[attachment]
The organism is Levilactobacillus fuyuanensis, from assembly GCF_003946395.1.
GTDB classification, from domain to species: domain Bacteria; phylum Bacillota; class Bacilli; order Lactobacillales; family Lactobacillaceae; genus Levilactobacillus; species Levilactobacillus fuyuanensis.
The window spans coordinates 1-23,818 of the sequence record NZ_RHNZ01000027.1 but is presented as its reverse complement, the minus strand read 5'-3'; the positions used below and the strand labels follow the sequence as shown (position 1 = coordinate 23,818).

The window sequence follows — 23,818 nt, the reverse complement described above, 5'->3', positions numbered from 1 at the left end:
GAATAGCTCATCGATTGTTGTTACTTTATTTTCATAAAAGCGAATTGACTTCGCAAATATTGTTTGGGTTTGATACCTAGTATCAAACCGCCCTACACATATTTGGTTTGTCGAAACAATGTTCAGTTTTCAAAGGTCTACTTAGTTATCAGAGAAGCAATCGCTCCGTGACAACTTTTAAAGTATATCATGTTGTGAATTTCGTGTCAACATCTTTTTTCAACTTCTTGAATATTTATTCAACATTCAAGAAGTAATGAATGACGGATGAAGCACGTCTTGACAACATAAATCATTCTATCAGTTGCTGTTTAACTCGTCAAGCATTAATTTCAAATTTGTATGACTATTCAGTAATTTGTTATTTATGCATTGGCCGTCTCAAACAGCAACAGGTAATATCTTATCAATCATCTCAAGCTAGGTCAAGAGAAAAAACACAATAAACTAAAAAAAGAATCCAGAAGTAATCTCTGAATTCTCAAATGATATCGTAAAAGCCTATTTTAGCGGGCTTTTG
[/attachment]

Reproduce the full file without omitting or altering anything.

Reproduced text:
The organism is Levilactobacillus fuyuanensis, from assembly GCF_003946395.1.
GTDB classification, from domain to species: domain Bacteria; phylum Bacillota; class Bacilli; order Lactobacillales; family Lactobacillaceae; genus Levilactobacillus; species Levilactobacillus fuyuanensis.
The window spans coordinates 1-23,818 of the sequence record NZ_RHNZ01000027.1 but is presented as its reverse complement, the minus strand read 5'-3'; the positions used below and the strand labels follow the sequence as shown (position 1 = coordinate 23,818).

The window sequence follows — 23,818 nt, the reverse complement described above, 5'->3', positions numbered from 1 at the left end:
GAATAGCTCATCGATTGTTGTTACTTTATTTTCATAAAAGCGAATTGACTTCGCAAATATTGTTTGGGTTTGATACCTAGTATCAAACCGCCCTACACATATTTGGTTTGTCGAAACAATGTTCAGTTTTCAAAGGTCTACTTAGTTATCAGAGAAGCAATCGCTCCGTGACAACTTTTAAAGTATATCATGTTGTGAATTTCGTGTCAACATCTTTTTTCAACTTCTTGAATATTTATTCAACATTCAAGAAGTAATGAATGACGGATGAAGCACGTCTTGACAACATAAATCATTCTATCAGTTGCTGTTTAACTCGTCAAGCATTAATTTCAAATTTGTATGACTATTCAGTAATTTGTTATTTATGCATTGGCCGTCTCAAACAGCAACAGGTAATATCTTATCAATCATCTCAAGCTAGGTCAAGAGAAAAAACACAATAAACTAAAAAAAGAATCCAGAAGTAATCTCTGAATTCTCAAATGATATCGTAAAAGCCTATTTTAGCGGGCTTTTG